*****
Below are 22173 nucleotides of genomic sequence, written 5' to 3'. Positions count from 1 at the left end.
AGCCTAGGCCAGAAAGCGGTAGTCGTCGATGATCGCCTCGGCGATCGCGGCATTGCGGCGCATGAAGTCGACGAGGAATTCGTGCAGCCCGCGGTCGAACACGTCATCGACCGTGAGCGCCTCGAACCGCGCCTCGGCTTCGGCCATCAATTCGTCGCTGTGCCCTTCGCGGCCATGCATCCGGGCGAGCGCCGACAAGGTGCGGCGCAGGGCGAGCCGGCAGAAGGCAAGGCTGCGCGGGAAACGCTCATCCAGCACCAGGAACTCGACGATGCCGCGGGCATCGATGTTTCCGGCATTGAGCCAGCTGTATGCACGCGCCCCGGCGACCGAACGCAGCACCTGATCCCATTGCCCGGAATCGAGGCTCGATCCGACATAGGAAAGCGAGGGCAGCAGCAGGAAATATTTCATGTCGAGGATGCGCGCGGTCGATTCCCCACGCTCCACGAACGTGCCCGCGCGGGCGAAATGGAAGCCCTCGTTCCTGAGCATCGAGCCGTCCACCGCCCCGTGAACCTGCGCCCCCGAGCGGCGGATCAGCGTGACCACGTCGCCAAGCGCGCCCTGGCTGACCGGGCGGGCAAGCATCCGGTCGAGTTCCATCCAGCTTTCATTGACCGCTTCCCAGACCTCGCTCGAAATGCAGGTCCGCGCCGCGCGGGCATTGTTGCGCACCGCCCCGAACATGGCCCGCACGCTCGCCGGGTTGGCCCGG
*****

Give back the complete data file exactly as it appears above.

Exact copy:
Below are 22173 nucleotides of genomic sequence, written 5' to 3'. Positions count from 1 at the left end.
AGCCTAGGCCAGAAAGCGGTAGTCGTCGATGATCGCCTCGGCGATCGCGGCATTGCGGCGCATGAAGTCGACGAGGAATTCGTGCAGCCCGCGGTCGAACACGTCATCGACCGTGAGCGCCTCGAACCGCGCCTCGGCTTCGGCCATCAATTCGTCGCTGTGCCCTTCGCGGCCATGCATCCGGGCGAGCGCCGACAAGGTGCGGCGCAGGGCGAGCCGGCAGAAGGCAAGGCTGCGCGGGAAACGCTCATCCAGCACCAGGAACTCGACGATGCCGCGGGCATCGATGTTTCCGGCATTGAGCCAGCTGTATGCACGCGCCCCGGCGACCGAACGCAGCACCTGATCCCATTGCCCGGAATCGAGGCTCGATCCGACATAGGAAAGCGAGGGCAGCAGCAGGAAATATTTCATGTCGAGGATGCGCGCGGTCGATTCCCCACGCTCCACGAACGTGCCCGCGCGGGCGAAATGGAAGCCCTCGTTCCTGAGCATCGAGCCGTCCACCGCCCCGTGAACCTGCGCCCCCGAGCGGCGGATCAGCGTGACCACGTCGCCAAGCGCGCCCTGGCTGACCGGGCGGGCAAGCATCCGGTCGAGTTCCATCCAGCTTTCATTGACCGCTTCCCAGACCTCGCTCGAAATGCAGGTCCGCGCCGCGCGGGCATTGTTGCGCACCGCCCCGAACATGGCCCGCACGCTCGCCGGGTTGGCCCGG